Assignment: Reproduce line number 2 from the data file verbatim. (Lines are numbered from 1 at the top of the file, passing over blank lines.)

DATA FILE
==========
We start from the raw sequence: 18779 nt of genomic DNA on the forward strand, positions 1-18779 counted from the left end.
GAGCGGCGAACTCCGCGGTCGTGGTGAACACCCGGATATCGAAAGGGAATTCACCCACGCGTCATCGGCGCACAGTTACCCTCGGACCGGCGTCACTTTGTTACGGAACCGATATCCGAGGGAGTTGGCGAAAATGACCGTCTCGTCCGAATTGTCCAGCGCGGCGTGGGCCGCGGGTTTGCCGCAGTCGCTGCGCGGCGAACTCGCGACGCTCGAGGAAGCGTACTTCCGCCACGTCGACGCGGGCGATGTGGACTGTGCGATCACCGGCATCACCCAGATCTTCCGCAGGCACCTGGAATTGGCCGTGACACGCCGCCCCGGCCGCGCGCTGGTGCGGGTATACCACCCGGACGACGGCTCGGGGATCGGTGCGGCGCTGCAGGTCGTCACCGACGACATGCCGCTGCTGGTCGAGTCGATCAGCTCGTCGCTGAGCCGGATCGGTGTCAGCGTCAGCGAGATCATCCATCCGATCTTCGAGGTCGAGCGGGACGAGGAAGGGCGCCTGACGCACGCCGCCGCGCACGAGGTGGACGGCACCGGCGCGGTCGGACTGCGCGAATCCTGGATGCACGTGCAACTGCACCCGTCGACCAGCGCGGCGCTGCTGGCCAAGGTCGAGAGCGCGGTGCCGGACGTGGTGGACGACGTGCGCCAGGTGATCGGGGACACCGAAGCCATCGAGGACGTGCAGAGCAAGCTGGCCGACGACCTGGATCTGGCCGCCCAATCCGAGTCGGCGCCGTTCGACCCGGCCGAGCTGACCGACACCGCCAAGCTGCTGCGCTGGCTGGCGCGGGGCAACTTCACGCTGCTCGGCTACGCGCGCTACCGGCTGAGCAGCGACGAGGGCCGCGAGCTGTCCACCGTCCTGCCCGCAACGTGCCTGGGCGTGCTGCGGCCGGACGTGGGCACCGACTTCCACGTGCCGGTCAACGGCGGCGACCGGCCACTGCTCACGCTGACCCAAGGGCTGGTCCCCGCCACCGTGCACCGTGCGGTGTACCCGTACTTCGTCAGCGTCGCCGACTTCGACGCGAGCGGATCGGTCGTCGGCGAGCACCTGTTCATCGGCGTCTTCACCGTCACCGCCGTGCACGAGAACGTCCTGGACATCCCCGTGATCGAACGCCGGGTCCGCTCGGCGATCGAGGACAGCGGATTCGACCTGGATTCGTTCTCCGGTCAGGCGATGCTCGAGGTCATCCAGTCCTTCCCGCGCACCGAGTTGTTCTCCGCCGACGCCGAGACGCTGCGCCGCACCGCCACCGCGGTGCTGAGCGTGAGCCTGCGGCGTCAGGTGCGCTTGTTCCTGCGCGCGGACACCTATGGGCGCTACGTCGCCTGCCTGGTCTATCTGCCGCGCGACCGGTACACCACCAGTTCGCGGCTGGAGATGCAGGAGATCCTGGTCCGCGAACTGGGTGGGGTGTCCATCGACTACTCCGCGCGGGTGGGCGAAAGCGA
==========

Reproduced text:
GAGCGGCGAACTCCGCGGTCGTGGTGAACACCCGGATATCGAAAGGGAATTCACCCACGCGTCATCGGCGCACAGTTACCCTCGGACCGGCGTCACTTTGTTACGGAACCGATATCCGAGGGAGTTGGCGAAAATGACCGTCTCGTCCGAATTGTCCAGCGCGGCGTGGGCCGCGGGTTTGCCGCAGTCGCTGCGCGGCGAACTCGCGACGCTCGAGGAAGCGTACTTCCGCCACGTCGACGCGGGCGATGTGGACTGTGCGATCACCGGCATCACCCAGATCTTCCGCAGGCACCTGGAATTGGCCGTGACACGCCGCCCCGGCCGCGCGCTGGTGCGGGTATACCACCCGGACGACGGCTCGGGGATCGGTGCGGCGCTGCAGGTCGTCACCGACGACATGCCGCTGCTGGTCGAGTCGATCAGCTCGTCGCTGAGCCGGATCGGTGTCAGCGTCAGCGAGATCATCCATCCGATCTTCGAGGTCGAGCGGGACGAGGAAGGGCGCCTGACGCACGCCGCCGCGCACGAGGTGGACGGCACCGGCGCGGTCGGACTGCGCGAATCCTGGATGCACGTGCAACTGCACCCGTCGACCAGCGCGGCGCTGCTGGCCAAGGTCGAGAGCGCGGTGCCGGACGTGGTGGACGACGTGCGCCAGGTGATCGGGGACACCGAAGCCATCGAGGACGTGCAGAGCAAGCTGGCCGACGACCTGGATCTGGCCGCCCAATCCGAGTCGGCGCCGTTCGACCCGGCCGAGCTGACCGACACCGCCAAGCTGCTGCGCTGGCTGGCGCGGGGCAACTTCACGCTGCTCGGCTACGCGCGCTACCGGCTGAGCAGCGACGAGGGCCGCGAGCTGTCCACCGTCCTGCCCGCAACGTGCCTGGGCGTGCTGCGGCCGGACGTGGGCACCGACTTCCACGTGCCGGTCAACGGCGGCGACCGGCCACTGCTCACGCTGACCCAAGGGCTGGTCCCCGCCACCGTGCACCGTGCGGTGTACCCGTACTTCGTCAGCGTCGCCGACTTCGACGCGAGCGGATCGGTCGTCGGCGAGCACCTGTTCATCGGCGTCTTCACCGTCACCGCCGTGCACGAGAACGTCCTGGACATCCCCGTGATCGAACGCCGGGTCCGCTCGGCGATCGAGGACAGCGGATTCGACCTGGATTCGTTCTCCGGTCAGGCGATGCTCGAGGTCATCCAGTCCTTCCCGCGCACCGAGTTGTTCTCCGCCGACGCCGAGACGCTGCGCCGCACCGCCACCGCGGTGCTGAGCGTGAGCCTGCGGCGTCAGGTGCGCTTGTTCCTGCGCGCGGACACCTATGGGCGCTACGTCGCCTGCCTGGTCTATCTGCCGCGCGACCGGTACACCACCAGTTCGCGGCTGGAGATGCAGGAGATCCTGGTCCGCGAACTGGGTGGGGTGTCCATCGACTACTCCGCGCGGGTGGGCGAAAGCGA